Submitted Image: Dog Dreams, 2006/2012. Ricky Bernstein, glass and mixed mediaFrom now through Sunday, June 21, 2015, the Community Gallery at the Michele and Donald D’Amour Museum of Fine Arts in Springfield, MA, will host a special, site-specific installation by Sheffield, Massachusetts-based artist Ricky Bernstein.  The installation, titled Stories from the Kitchen Sink: Bob and Phyllis Learn New Tricks, contains oversized collage-style graphics that depict stereotypically-American domestic scenes.  These “still life sit-com” images are both humorous and critical, drawing attention to past and present ideas about modern life, multi-tasking, and gender roles.

Younger viewers will be particularly interested in these energetic, colorful, stylized representations of American families, and students interested in Pop Art and contemporary art will be able to draw connections between Bernstein and other artists who used graphic, comic imagery, while parents and adults will appreciate the gently satirical sentiments and questions that Bernstein’s installation poses. Read the rest of this entry »

Photography Exhibits Capture Scenes of Everyday Life at Home and Abroad

Local Photography Exhibits Illuminate Regional Histories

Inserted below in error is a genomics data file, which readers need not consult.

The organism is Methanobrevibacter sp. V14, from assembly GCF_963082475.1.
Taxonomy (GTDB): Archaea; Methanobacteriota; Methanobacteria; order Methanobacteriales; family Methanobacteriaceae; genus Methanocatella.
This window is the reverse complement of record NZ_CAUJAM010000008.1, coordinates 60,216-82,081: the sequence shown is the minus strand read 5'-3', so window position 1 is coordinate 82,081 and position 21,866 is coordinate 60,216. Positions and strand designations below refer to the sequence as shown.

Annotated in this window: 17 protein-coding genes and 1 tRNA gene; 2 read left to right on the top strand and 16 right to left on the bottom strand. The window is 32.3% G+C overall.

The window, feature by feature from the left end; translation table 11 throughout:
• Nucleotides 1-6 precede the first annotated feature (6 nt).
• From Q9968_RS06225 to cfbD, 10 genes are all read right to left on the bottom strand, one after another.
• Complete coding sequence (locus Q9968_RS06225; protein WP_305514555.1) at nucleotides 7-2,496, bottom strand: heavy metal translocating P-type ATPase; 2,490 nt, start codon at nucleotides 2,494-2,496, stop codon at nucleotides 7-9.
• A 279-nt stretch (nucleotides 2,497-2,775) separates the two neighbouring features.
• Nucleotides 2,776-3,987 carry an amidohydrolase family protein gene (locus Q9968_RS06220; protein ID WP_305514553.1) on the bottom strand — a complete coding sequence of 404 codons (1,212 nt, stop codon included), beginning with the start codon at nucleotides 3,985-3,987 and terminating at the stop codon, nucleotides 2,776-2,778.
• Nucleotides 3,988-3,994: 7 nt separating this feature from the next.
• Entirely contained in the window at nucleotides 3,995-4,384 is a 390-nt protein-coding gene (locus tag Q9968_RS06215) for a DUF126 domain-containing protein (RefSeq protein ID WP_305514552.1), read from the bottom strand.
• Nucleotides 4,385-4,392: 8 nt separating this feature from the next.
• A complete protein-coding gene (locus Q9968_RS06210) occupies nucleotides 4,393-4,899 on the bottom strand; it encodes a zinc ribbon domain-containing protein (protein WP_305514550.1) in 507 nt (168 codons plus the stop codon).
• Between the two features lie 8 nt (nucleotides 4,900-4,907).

This month, two photography exhibitions in Western Massachusetts will offer audiences a similar, yet very different, viewing experience.  Lisa Quiñones’ Balkan Odyssey, now on view at Easthampton City Arts+ Gallery, and Chester Michalik’s Northampton In Time, on view at Historic Northampton starting Friday, July 11, both contain photographs of everyday life and scenes in their respective regions: Serbia, Bosnia, and Croatia, and Northampton, Mass. Read the rest of this entry »

Harriet the Spy Turns 50!

After surviving early library bans; continues to inspire critical thinking, writing and observation skills in children. 

Now through November 30, 2014, the Eric Carle Museum in Amherst invites you to a special exhibition celebrating the 50th anniversary of author and illustrator Louise Fitzhugh’s 1964 book Harriet the Spy.  The exhibition will feature a selection of original drawings from both Harriet the Spy and its sequel, The Long Secret.  Eleven year old Harriet, the only child of wealthy New York socialites, wants to be a writer, and spends her afternoons secretly observing her friends and neighbors and recording her observations in a notebook.  The book helps readers explore themes of class, gender, and friendship in the 1960’s.